Used Medical Equipment Donations and Sales
Disclaimer: At this time Oswald’s Pharmacy does not accept medical equipment donations or purchase used equipment. The purpose of this page is to assist you in finding a destination for your used medical equipment.
One of the most common questions our team members get asked is “what can I do with my old medical equipment?” Contrary to what you may have heard, you have many options at your disposal when it comes to used medical equipment.
What to do Before Selling or Donating Your Medical Equipment
You should take care of a few things before you decide to list your used medical equipment for sale or offer it as a donation.
- Clean it up. Donations can be rejected due to cleanliness. Buyers will stay away from buying used medical equipment if a dirty item is the featured picture.
- Make sure the item is in working condition. If your medical equipment isn’t in working order, it shouldn’t be sold or donated. If you are set on donating it, tell the agency what needs to be repaired—they may be able to take the item and fix it.
- Be sure that you won’t need the item again. The last thing you want to do is get rid of an item that you may need. Wheelchairs and other large pieces of equipment are expensive—you don’t want to be forced into another purchase because you gave away an ‘old’ transport chair.
Medical Equipment Donations
There are many organizations that will gladly take unwanted medical equipment off your hands. Try to call one of these places in your community first:
- Local Church
- Veteran’s Affairs Local Chapters
- Local Hospitals or Doctors
- Your Township Advisory Board
If one of those organizations don’t need your item, they may have more local places for you to contact. If you can’t find a local spot to donate your used medical equipment, try one of these:
- Project C.U.R.E. Donations to C.U.R.E. go to countries and regions in dire need of medical equipment.
- Vietnam Veterans of America Donations support American war veterans in need of assistance.
- Goodwill Call first to see if your local Goodwill accepts medical equipment.
- Devices 4 the Disabled D4D accepts donations, refurbishes them and gives them to those in need.
- The ALS Association Greater Chicago Chapter Donations are given to ALS patients in need of equipment.
- Chicago Project C.U.R.E. Email The donation email of Project C.U.R.E.’s Chicago location.
- Easterseals Dupage & Fox Valley Donations support in-need infants, children, and adults with disabilities.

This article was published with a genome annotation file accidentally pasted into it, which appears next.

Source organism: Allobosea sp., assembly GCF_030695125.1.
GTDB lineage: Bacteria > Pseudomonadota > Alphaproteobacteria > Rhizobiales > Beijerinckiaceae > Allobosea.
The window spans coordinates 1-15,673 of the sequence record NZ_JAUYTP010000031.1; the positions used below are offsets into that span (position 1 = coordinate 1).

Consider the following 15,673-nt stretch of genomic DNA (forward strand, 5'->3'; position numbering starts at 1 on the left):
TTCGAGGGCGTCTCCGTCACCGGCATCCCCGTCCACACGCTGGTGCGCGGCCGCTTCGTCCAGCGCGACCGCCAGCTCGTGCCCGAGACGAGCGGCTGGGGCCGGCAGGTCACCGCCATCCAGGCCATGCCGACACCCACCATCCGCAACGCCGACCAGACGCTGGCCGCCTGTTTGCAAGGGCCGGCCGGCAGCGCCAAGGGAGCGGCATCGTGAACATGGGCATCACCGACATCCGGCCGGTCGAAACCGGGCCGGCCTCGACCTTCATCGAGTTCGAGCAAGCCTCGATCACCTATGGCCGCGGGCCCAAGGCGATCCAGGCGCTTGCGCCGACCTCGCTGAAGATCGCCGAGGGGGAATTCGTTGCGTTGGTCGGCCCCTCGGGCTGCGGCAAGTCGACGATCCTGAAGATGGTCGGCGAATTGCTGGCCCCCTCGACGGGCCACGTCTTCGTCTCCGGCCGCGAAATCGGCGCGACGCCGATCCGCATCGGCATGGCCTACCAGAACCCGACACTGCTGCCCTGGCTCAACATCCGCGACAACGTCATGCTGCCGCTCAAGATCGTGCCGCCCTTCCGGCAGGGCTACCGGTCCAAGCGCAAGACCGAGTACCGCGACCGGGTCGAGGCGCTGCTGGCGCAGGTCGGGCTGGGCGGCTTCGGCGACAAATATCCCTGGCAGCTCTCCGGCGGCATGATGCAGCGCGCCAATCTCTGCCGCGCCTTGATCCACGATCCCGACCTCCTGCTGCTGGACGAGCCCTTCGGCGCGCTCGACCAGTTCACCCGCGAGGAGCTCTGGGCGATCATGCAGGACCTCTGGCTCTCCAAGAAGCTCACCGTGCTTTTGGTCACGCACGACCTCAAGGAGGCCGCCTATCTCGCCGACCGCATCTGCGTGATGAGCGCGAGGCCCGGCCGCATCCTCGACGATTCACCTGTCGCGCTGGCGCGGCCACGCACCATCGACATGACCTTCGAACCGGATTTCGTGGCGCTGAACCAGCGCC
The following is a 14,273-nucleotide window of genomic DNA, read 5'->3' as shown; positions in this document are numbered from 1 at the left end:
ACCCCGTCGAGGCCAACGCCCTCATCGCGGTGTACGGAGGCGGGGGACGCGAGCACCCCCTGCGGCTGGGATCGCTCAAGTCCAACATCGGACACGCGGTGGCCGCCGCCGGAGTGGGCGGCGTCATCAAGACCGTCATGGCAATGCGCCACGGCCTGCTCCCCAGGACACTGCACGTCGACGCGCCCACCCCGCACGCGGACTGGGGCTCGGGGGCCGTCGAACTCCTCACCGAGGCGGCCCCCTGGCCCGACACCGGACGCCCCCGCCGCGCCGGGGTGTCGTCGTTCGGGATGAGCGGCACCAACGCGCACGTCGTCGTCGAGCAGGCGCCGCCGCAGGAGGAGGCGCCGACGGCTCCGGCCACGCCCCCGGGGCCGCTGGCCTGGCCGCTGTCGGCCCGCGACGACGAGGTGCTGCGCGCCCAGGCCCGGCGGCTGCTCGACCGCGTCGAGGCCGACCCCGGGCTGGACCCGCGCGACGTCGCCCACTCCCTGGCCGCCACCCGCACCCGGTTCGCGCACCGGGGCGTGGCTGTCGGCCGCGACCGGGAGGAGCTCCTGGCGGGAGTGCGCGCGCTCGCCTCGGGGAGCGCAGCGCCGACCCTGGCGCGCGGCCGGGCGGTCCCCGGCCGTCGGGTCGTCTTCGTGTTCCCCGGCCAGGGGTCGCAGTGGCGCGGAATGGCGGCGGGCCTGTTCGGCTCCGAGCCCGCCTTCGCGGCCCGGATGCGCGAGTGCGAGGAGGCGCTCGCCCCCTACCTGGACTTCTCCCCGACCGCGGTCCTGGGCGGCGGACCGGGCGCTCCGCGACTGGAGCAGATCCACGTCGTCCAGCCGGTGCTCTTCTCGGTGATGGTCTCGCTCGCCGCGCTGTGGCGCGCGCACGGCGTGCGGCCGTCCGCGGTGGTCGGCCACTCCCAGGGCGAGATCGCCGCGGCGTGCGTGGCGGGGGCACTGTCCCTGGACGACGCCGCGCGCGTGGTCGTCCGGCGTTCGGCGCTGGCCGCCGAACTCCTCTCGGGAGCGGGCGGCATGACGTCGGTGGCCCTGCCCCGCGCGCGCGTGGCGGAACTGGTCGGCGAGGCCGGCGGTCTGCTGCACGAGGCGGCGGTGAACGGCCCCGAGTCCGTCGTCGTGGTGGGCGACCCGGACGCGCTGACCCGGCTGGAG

Children’s Medical Equipment Donations
If you have children’s equipment, contact a local elementary school or district office. Children’s medical equipment is always in need and you should find a good home for an item in short order.
Selling Used Medical Equipment
- eBay Put your items up for auction.
- Pros: Large audience, visibility
- Cons: Shipping a large box, payment issues.
- craigslist Advertise your item for sale locally.
- Pros: Local sales, no shipping
- Cons: Small audience, have to arrange a place to exchange
If you decide to use craigslist, be sure to read their personal safety blog first.
Phone App Medical Sales
- Offer Up App (iPhone | Android) The largest mobile marketplace. List used equipment from your phone.
- Letgo Another large mobile marketplace.
eBay and craigslist are the best options available for selling used medical equipment. The problem with selling medical equipment is that you have to find a buyer who is looking for exactly what you’re selling (ie a person in need of a wheelchair won’t buy your crutches). Selling through one of these sites may take a bit of time.
How to Price Your Used Medical Equipment
Selling most medical equipment for a price close to what you paid is nearly impossible, so set your prices accordingly. Here’s a quick list of what percentage of the original price specific used equipment generally sells for online:
- Wheelchairs: 33%
- Walkers: 25%
- Rollators: 50%
- Crutches: 33%
- Lift Chair: 40%
- Mobility Scooter: 50%
- Hospital Bed Frame: 33%
These are ballpark figures based on craigslist and eBay listings. If you don’t like these figures, I suggest starting at 50% of the purchase price, then moving it accordingly.
Used medical equipment sells for less because most manufacturer warranties become void if the product changes hands after the initial purchase. Liabilities and damages are potential issues once a piece of medical equipment has changed hands multiple times. Medical equipment items experience wear and tear just like everything else, so the older the product, the less it’s worth—keep this in mind if you’re trying to sell your old equipment!
If you have any donation or sale success stories you would like to share, be sure to send us an email. Additionally, let us know if you have experience with any great donation/resale options we missed.